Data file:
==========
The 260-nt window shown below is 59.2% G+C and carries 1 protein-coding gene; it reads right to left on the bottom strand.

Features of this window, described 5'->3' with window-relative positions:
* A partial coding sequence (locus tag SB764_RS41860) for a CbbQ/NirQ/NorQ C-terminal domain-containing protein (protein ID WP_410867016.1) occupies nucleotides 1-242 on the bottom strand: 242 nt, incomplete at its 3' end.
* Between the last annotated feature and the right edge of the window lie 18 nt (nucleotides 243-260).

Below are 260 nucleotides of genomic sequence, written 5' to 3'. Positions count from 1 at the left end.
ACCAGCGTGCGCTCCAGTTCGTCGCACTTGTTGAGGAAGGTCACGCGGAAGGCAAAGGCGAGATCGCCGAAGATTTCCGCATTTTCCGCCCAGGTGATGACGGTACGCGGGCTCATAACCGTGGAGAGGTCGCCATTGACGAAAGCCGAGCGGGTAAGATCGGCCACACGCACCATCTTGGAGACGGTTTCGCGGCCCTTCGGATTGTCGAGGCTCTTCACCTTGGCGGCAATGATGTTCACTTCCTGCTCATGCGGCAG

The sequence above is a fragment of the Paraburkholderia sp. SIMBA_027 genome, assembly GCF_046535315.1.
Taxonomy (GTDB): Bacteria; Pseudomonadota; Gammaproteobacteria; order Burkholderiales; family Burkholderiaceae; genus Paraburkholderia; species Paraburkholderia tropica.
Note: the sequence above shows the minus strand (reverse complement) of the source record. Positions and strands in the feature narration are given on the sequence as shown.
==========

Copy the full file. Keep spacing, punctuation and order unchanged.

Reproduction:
The 260-nt window shown below is 59.2% G+C and carries 1 protein-coding gene; it reads right to left on the bottom strand.

Features of this window, described 5'->3' with window-relative positions:
* A partial coding sequence (locus tag SB764_RS41860) for a CbbQ/NirQ/NorQ C-terminal domain-containing protein (protein ID WP_410867016.1) occupies nucleotides 1-242 on the bottom strand: 242 nt, incomplete at its 3' end.
* Between the last annotated feature and the right edge of the window lie 18 nt (nucleotides 243-260).

Below are 260 nucleotides of genomic sequence, written 5' to 3'. Positions count from 1 at the left end.
ACCAGCGTGCGCTCCAGTTCGTCGCACTTGTTGAGGAAGGTCACGCGGAAGGCAAAGGCGAGATCGCCGAAGATTTCCGCATTTTCCGCCCAGGTGATGACGGTACGCGGGCTCATAACCGTGGAGAGGTCGCCATTGACGAAAGCCGAGCGGGTAAGATCGGCCACACGCACCATCTTGGAGACGGTTTCGCGGCCCTTCGGATTGTCGAGGCTCTTCACCTTGGCGGCAATGATGTTCACTTCCTGCTCATGCGGCAG

The sequence above is a fragment of the Paraburkholderia sp. SIMBA_027 genome, assembly GCF_046535315.1.
Taxonomy (GTDB): Bacteria; Pseudomonadota; Gammaproteobacteria; order Burkholderiales; family Burkholderiaceae; genus Paraburkholderia; species Paraburkholderia tropica.
Note: the sequence above shows the minus strand (reverse complement) of the source record. Positions and strands in the feature narration are given on the sequence as shown.